Planning your first trip to Morocco? Been scammed in the past? Then you’ve come to the right blog post! No traveler ever wants to admit that they’ve been scammed. From beginner to advanced traveler, we have all been or will be in a position where we might be scammed. It’s the unfortunate reality of our world. However, it’s not something to fear. You can avoid being scammed on your first trip to Morocco (or any destination) if you travel smart and trust your gut!
I’ll admit it, I was scammed on my first trip to Morocco in 2017. I was in college and was traveling with a group of seven friends to the city of Fez for spring break. We wanted to have a care-free, adventurous trip which meant we didn’t make any advance travel plans except for booking our flights and Airbnb. You can use my Airbnb link to get $55 off your first Airbnb experience!
Five of my friends arrived in Fez in the early evening and agreed to wait for us at our Airbnb. After researching different accommodation options for a large group, I booked this riad near the center of the medina. What I didn’t know was that cars were not allowed to drive here. My friends took a taxi and realized this the hard way. The taxi drove them as close as he could, leaving them stranded on the outside of the medina with no cell service and no way to find our accommodation.
At the same time, my friend and I were on the next plane from Milan to Fez. We landed in Fez an hour before midnight and connected to wifi at the airport to check on our friends. We received the following message, “Tell your taxi driver to call this number when you arrive, and meet the man wearing the baseball cap outside the medina.”
My friend and I looked at each other in disbelief as we read the message again. It didn’t sound like something our well-traveled friend would say, let alone even suggest. We messaged her back and didn’t receive any further information.
It was getting later so we decided we had no choice but to trust our friend’s message. We hailed a taxi, asked him to call the number we were given, and off we went. I’ll never forget that drive: Moroccan music blasting, speeding down an empty highway, and trying to ignore the growing pit in my stomach.
We soon arrived outside the medina. Our taxi pulled up next to another dark car and, lo and behold, out came a Moroccan man wearing a baseball cap just like my friend said. We were about to get kidnapped or see our friends very soon, maybe both.
He smiled and welcomed us to Morocco. He told us to follow him and that he would bring us to our friends. Everything that I’ve ever learning about traveling was telling me not to follow him, but I had no cell service, no wifi, and no connection to our friends. We followed him and walked down alleyway after alleyway until finally arriving at our destination. He stopped and said, “Here’s your friends!”
I was shocked to see my five friends sitting in a restaurant, munching on local Moroccan food at midnight and cheering at our arrival. They apologized for leaving us hanging and not having phone service. A plate of food arrived in front of me. I couldn’t believe we met the man in the baseball cap and were sitting in front of our friends in Morocco.
After eating, the man guided us to our Airbnb as promised. We expected him to charge us money for meeting us. To our surprise, he didn’t and instead offered to give us a tour of Fez the following day. As I said, we didn’t have plans so we said yes.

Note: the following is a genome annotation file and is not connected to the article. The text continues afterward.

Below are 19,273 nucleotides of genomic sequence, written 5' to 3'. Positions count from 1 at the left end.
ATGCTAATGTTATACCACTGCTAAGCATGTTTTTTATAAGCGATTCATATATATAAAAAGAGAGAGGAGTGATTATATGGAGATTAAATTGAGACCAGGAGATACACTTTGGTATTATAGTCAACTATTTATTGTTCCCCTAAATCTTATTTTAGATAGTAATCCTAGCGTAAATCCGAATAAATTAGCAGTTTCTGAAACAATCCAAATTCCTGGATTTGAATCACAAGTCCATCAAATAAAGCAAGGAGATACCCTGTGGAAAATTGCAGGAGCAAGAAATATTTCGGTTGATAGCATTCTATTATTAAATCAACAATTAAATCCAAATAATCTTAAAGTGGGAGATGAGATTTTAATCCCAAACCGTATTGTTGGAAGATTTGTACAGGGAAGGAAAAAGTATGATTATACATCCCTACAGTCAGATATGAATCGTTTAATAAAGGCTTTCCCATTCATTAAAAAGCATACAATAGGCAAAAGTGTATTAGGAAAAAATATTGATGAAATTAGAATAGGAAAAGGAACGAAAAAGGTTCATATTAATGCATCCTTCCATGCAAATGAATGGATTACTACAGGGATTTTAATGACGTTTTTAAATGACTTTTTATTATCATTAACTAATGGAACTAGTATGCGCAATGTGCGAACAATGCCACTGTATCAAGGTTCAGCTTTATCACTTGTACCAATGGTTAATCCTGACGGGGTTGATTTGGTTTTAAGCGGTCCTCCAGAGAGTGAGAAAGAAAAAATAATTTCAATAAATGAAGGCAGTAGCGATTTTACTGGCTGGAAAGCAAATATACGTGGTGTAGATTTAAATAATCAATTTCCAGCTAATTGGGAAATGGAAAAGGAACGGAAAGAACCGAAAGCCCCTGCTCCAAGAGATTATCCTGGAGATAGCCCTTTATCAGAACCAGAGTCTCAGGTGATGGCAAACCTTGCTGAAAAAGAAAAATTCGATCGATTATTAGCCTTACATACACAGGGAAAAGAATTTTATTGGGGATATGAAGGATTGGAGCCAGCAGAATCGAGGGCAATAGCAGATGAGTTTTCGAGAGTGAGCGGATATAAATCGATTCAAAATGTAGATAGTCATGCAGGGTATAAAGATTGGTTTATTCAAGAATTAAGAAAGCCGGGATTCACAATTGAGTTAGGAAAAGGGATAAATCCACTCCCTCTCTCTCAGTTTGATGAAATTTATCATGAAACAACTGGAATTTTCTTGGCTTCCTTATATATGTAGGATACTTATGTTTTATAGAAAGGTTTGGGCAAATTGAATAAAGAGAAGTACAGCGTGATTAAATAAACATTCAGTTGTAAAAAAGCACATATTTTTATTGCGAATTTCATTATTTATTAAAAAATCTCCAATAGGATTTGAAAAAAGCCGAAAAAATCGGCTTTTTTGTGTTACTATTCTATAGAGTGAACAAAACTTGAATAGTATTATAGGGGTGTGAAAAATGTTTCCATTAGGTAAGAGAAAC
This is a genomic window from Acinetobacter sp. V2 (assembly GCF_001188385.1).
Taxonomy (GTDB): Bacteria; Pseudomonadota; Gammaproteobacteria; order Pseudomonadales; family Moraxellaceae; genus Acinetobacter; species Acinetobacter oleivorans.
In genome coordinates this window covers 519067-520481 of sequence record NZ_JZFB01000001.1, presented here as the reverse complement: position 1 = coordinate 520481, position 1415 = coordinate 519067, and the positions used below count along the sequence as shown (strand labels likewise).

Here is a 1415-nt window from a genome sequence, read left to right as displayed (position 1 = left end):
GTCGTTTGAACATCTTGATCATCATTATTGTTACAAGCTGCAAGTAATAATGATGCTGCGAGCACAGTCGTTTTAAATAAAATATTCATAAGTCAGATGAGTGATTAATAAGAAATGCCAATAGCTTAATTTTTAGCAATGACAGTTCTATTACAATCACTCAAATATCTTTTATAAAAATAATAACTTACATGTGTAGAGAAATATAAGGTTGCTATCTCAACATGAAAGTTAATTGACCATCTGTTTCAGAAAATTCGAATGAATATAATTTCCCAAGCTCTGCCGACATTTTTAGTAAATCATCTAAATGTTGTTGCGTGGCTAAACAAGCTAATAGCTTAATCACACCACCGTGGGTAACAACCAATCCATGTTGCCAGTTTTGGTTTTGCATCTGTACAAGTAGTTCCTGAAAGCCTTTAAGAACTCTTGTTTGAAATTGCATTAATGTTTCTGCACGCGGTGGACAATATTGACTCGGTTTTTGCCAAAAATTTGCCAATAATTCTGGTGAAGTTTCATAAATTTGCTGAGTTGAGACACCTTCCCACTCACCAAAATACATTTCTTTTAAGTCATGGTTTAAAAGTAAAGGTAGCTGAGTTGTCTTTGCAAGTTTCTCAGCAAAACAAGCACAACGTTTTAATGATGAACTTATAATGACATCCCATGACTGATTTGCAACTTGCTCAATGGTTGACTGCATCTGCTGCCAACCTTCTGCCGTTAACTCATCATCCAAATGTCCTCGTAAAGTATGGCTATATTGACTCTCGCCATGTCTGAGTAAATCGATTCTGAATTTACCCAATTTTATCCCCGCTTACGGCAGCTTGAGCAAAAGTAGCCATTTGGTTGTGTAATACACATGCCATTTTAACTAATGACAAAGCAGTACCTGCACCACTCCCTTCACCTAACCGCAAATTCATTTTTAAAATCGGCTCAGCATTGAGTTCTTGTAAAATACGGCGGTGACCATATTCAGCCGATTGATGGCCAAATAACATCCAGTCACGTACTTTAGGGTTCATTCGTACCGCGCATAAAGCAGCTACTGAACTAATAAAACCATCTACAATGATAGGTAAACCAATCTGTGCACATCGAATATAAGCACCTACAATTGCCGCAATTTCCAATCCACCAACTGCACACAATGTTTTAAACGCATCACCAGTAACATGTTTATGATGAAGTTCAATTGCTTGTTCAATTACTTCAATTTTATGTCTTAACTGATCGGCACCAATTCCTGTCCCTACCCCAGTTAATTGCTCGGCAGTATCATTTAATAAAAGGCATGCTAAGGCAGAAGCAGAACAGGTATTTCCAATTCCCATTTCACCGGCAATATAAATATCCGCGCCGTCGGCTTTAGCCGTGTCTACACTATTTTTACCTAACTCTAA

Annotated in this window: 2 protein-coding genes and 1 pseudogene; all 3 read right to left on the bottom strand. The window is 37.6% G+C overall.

The next day, he arrived at our door and we began our tour of Fez. It started out like any tour: we walked downtown and explored the local sites. We were enjoying our unexpected adventure, until he started bringing us to shops. At the first shop, it was fun. We got to see the process of rugs being made by hand and then were offered a “special discount” if we bought them. Next, we went to a tannery and then were offered another “special discount” if we bought leather goods. For the next few hours, we would see a site, and then visit a shop, see a site, and visit a shop.
By the afternoon, we understood that we had been scammed into taking a “shopping tour” of Fez, Morocco. We were tired of being shipped from store to store and wanted to leave. Sensing our frustration, he ditched the shops and brought us to tourist sites outside the medina (which were beautiful). As the day turned into night, we were ready to go back to our riad. We arrived at our Airbnb only to find two of his male friends waiting at the door. He told us the price of the tour, which wasn’t anymore than a normal tour would’ve been. However, the thought of paying for a day of shopping irked me, plus I didn’t like that three men were waiting outside our Airbnb to make sure we paid up.
We paid and locked the door behind us, relieved to be free and at peace. We all looked at each other, understood our mistake, and burst into laughter. We had been duped, but we had seen some beautiful places in Fez and had some crazy stories to tell. We made mistakes that could’ve cost us our safety, but we knew how to avoid being scammed in Morocco next time and became closer friends because of it.
Don’t make the same mistakes we did and avoid getting scammed in Morocco by doing the following:
- When researching accommodations, read the host’s notes on how to arrive to your location. If you’re not sure, message them in advance.
- Try your best not to arrive in an unfamiliar city after dark.
- Pay for phone service in advance or buy a local SIM card.
- Trust your gut, it knows best.
- Don’t tell a stranger the address of your AirBnb or lead him to your entrance.
- Ask for tour prices and destinations in advance.
- Stay safe, make the best out of the situation, and learn for next time!
For more travel stories and advice, check out my Ukraine Fulbright travel reflections and details about my Ukraine ebook!